"Unsubstantiated rumours and innuendo should not impede advancement," that's one of the findings from the inquiry into the appointment of Deputy Police Commissioner Wally Haumaha, which was released on Monday.
But Police Minister Stuart Nash says he's not prepared to put his confidence behind Mr Haumaha until a separate Independent Police Conduct Authority (IPCA) is completed.
"We don't want to prejudice that in any way, shape or form, so let's just wait until that's back," he told media.
He said the decision on whether Mr Haumaha would return to his office would be a decision for the Police Commissioner.
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Led by Mary Scholtens QC, the just-released inquiry was set up to look into the process that led to Mr Haumaha being appointed after it emerged he called the alleged police rape of Louise Nicholas "nonsense" during an investigation in 2004.
Ms Nicholas spoke out strongly against his appointment, and Mr Nash said he was not aware of Mr Haumaha's comments when he recommended him.
In her decision, Ms Scholtens wrote that two important pieces of information weren't available to the appointment process - that Ms Nicholas had "significant concerns" about him, and that he had allegedly bullied people in 2016.
Despite this, she decided that "the process was sound".
"There was no available and relevant information omitted from the process," she wrote in the document.
"There were no substantiated concerns whether criminal, disciplinary, reputational or otherwise that should be treated as relevant to the appointment process.
"Unsubstantiated rumours and innuendo should not impede advancement. In this case DC Haumaha has a record of excellent and effective performance in a critical area of policing."
In a previous statement Mr Haumaha apologised and expressed regret about the comments he made about Ms Nicholas.
"It is important to say outright that I take responsibility for those comments, I deeply regret them, and I unreservedly apologise for the hurt and concern they have caused," he said.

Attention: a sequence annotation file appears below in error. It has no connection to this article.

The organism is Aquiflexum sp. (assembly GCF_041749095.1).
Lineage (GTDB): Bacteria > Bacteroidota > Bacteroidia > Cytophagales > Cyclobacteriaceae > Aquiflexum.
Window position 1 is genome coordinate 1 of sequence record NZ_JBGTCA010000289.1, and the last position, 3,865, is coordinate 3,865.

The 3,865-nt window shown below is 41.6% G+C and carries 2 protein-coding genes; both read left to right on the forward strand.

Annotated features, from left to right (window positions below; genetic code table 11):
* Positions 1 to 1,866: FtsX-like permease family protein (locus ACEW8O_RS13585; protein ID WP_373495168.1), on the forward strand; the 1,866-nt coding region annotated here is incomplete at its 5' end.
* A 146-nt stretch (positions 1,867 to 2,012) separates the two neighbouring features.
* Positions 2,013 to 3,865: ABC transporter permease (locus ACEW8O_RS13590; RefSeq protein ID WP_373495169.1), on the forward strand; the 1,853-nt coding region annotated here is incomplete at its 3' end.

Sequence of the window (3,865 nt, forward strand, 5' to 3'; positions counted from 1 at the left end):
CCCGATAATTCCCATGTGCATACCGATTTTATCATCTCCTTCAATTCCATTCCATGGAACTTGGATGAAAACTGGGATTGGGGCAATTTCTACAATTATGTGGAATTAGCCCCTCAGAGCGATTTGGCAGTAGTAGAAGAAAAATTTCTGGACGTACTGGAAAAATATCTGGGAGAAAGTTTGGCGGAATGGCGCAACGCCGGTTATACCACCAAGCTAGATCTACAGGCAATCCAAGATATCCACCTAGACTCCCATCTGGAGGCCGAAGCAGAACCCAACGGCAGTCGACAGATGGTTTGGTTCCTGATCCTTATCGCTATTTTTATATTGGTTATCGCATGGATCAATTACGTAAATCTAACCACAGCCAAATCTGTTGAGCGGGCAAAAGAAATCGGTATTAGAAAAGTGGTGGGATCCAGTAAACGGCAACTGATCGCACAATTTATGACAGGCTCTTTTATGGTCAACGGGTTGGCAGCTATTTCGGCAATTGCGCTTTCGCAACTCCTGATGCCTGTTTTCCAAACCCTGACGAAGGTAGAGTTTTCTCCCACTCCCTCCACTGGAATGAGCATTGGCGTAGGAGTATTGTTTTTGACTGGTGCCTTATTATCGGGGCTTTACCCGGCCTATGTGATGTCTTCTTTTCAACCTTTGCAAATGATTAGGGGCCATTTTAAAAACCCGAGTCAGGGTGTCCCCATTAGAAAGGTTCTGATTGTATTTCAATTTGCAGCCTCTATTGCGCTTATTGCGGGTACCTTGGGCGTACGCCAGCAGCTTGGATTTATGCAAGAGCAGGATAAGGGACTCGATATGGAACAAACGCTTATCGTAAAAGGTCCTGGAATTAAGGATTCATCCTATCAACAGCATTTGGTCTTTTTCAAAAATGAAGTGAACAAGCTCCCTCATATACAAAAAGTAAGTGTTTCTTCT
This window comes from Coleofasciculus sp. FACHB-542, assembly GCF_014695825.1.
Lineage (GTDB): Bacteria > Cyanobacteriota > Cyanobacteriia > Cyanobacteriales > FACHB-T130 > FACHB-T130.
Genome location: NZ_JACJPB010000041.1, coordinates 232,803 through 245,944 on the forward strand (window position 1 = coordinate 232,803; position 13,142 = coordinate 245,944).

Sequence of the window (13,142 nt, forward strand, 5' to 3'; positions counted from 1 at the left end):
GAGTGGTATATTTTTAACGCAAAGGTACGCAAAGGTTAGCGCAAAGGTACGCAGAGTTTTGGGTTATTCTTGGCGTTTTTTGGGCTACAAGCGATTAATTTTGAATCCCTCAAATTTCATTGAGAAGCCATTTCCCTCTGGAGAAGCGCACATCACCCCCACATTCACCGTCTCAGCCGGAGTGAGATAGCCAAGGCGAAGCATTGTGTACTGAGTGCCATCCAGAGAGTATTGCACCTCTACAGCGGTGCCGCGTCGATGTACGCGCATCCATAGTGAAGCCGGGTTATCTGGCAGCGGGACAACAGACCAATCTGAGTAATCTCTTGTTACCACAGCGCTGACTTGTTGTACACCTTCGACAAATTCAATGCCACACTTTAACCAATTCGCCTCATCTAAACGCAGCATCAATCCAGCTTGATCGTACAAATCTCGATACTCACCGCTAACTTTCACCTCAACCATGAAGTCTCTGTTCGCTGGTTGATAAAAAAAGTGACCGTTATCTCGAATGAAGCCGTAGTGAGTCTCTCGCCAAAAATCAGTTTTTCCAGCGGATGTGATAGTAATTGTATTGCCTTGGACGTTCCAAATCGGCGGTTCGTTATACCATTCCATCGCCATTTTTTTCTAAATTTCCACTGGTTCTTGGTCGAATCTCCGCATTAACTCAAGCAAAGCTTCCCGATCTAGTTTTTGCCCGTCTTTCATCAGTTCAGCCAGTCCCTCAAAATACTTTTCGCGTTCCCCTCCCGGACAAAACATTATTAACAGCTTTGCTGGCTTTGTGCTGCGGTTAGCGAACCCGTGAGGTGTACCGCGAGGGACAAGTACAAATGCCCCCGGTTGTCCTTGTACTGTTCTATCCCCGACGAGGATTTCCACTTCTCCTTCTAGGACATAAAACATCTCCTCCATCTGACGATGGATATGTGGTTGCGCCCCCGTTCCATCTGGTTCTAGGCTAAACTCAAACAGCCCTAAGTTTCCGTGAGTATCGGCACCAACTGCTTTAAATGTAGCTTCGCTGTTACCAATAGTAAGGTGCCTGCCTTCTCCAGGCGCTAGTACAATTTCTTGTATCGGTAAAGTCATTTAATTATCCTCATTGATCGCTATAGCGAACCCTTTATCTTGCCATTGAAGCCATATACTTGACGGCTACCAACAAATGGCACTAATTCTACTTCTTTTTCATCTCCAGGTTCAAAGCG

"In the 14 years since those comments, and particularly through the changes following the 2007 Commission of Inquiry, I have reflected deeply and often on what it means to live the values that New Zealanders rightly expect from their police."
The inquiry also dealt with allegations Mr Haumaha had bullied three women in 2015 and 2016 while working on a joint project, and they decided to stop working at the Police National Headquarters as a result.
Ms Scholtens found there were no complaints made to Police about Mr Haumaha's conduct, and "without a complaint there was nothing to take into account".
However she did acknowledge that his management style had come into question.
"The incidents reflected DC Haumaha's adoption of a direct police-style approach to a multi-agency project, there a more orthodox public sector approach may have been appropriate."
Mr Haumaha issued a statement on Monday saying he was pleased the report had been released.
He said he welcomed the news the appointment process had been carried out correctly.
"I want to thank all those who have assisted the Inquiry. It has not been easy for anyone, as I know from my own weeks and months waiting for the outcome," Mr Haumaha said in the statement.
"I am especially grateful to my whanau and the many iwi leaders who have supported me and my family.
"I also want to thank the great number of people, many unknown to me, who have also given us their support."
Minister for State Services Chris Hipkins told media on Monday the report "speaks for itself".
He said the Government has "full confidence" in the appointment process, which he described as "sound and robust".